October 23, 1995
Events in the last several months have served to underscore the profound racial divide which continues to exist within our country. This divide increasingly undermines the efforts of people of goodwill to work together to ensure an open, inclusive, pluralistic society which safeguards the well-being of all its citizens. It is imperative that we move vigorously to narrow that divide.
In recent days, there has been a call by some members of the U.S. Congress for a national bipartisan commission to study race relations in the United States. The National Jewish Community Relations Advisory Council (NJCRAC) views such an undertaking as one which should be considered only as part of a broader national commitment to develop and implement bold new strategies to overcome the racial divisions which threaten to rend our nation and which impede efforts to eliminate inequities in American society.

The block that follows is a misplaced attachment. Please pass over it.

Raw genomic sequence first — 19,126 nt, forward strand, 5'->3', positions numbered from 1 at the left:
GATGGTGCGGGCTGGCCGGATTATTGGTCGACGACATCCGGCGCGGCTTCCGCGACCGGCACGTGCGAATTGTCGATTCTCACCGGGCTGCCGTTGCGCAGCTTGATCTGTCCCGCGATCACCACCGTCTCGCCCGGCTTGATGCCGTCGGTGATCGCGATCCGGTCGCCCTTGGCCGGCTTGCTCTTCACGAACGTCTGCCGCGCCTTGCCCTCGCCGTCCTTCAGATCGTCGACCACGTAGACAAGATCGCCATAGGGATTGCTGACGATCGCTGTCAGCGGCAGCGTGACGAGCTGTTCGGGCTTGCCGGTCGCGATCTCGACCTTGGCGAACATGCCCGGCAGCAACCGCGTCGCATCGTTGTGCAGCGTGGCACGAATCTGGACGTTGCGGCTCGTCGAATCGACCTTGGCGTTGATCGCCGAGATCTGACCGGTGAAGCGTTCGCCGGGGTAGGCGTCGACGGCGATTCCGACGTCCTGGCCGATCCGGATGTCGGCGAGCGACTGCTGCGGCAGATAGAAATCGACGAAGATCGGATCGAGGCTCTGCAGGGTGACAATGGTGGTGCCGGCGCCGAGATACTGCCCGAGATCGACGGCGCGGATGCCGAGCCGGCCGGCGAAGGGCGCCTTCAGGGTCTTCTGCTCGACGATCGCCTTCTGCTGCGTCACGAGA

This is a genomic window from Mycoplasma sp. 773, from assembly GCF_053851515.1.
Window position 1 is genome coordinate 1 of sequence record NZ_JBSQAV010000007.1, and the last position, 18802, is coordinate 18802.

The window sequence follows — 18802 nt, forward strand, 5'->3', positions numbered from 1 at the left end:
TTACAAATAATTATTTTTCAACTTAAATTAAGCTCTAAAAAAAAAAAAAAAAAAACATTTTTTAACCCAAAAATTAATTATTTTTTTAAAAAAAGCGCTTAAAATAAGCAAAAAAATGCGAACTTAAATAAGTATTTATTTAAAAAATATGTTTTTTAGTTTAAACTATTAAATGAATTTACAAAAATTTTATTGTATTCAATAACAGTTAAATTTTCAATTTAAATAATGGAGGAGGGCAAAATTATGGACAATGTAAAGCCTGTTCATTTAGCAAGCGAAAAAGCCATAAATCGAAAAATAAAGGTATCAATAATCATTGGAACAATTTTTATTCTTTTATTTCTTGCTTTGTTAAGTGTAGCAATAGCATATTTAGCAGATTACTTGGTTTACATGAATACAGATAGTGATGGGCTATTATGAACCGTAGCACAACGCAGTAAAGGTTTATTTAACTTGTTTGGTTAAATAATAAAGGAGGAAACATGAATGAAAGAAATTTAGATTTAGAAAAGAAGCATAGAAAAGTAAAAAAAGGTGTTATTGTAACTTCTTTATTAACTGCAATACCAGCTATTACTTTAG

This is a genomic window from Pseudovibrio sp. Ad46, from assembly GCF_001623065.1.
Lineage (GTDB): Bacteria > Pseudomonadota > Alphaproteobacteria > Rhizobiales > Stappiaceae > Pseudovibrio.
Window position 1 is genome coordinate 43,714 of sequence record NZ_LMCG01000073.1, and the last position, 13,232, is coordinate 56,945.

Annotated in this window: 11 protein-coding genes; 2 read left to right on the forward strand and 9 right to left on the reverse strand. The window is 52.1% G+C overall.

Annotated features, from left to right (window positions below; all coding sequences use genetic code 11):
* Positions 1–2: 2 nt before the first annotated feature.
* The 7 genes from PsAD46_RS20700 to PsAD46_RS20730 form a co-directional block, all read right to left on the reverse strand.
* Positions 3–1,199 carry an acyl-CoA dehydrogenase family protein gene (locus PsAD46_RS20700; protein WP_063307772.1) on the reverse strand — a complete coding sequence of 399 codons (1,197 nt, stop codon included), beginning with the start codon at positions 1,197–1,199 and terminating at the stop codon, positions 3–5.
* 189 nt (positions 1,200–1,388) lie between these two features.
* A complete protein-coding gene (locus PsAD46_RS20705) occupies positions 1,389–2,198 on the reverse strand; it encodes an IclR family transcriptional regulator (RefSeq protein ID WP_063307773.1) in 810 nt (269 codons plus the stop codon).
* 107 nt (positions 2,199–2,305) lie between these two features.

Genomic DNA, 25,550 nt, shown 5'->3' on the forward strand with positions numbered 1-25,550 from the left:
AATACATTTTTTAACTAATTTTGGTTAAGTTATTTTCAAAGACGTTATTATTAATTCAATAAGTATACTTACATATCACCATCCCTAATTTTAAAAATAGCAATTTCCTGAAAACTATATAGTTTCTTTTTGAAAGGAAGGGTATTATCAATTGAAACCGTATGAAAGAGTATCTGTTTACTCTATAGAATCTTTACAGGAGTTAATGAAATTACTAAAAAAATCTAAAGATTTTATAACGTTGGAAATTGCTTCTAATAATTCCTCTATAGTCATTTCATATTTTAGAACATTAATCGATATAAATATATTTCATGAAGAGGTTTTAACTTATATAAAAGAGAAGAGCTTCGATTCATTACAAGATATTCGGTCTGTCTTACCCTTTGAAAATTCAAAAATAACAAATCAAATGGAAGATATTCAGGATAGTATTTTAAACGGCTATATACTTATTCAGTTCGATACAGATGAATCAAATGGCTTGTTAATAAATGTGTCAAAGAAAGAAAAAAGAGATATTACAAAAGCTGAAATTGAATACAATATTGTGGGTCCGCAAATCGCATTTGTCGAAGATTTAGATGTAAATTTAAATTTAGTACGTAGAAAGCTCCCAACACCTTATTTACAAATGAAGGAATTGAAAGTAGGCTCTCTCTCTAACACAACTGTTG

Some of the participants in the Million Man March raised significant related issues which challenge the African American community: jobs and justice, problems of unemployment, crime, drugs, poverty, family structure, and self-esteem. These concerns too, demand strong effective responses not only from within the African-American community but from all Americans.
The organized Jewish community is deeply troubled by the bigotry, anti-Semitism and separatist ideology of Louis Farrakhan and by the enhancement of his stature, brought about by the march.
At the same time, we remain committed to working with all fair-minded people to combat those social conditions which fuel racial division and allow demagogues to thrive. We remain undeterred as well in our commitment to continued coalitional work with friends and colleagues in the African American community and other communities, with whom we share a common agenda rooted in the principles of equal opportunity and social justice for all people.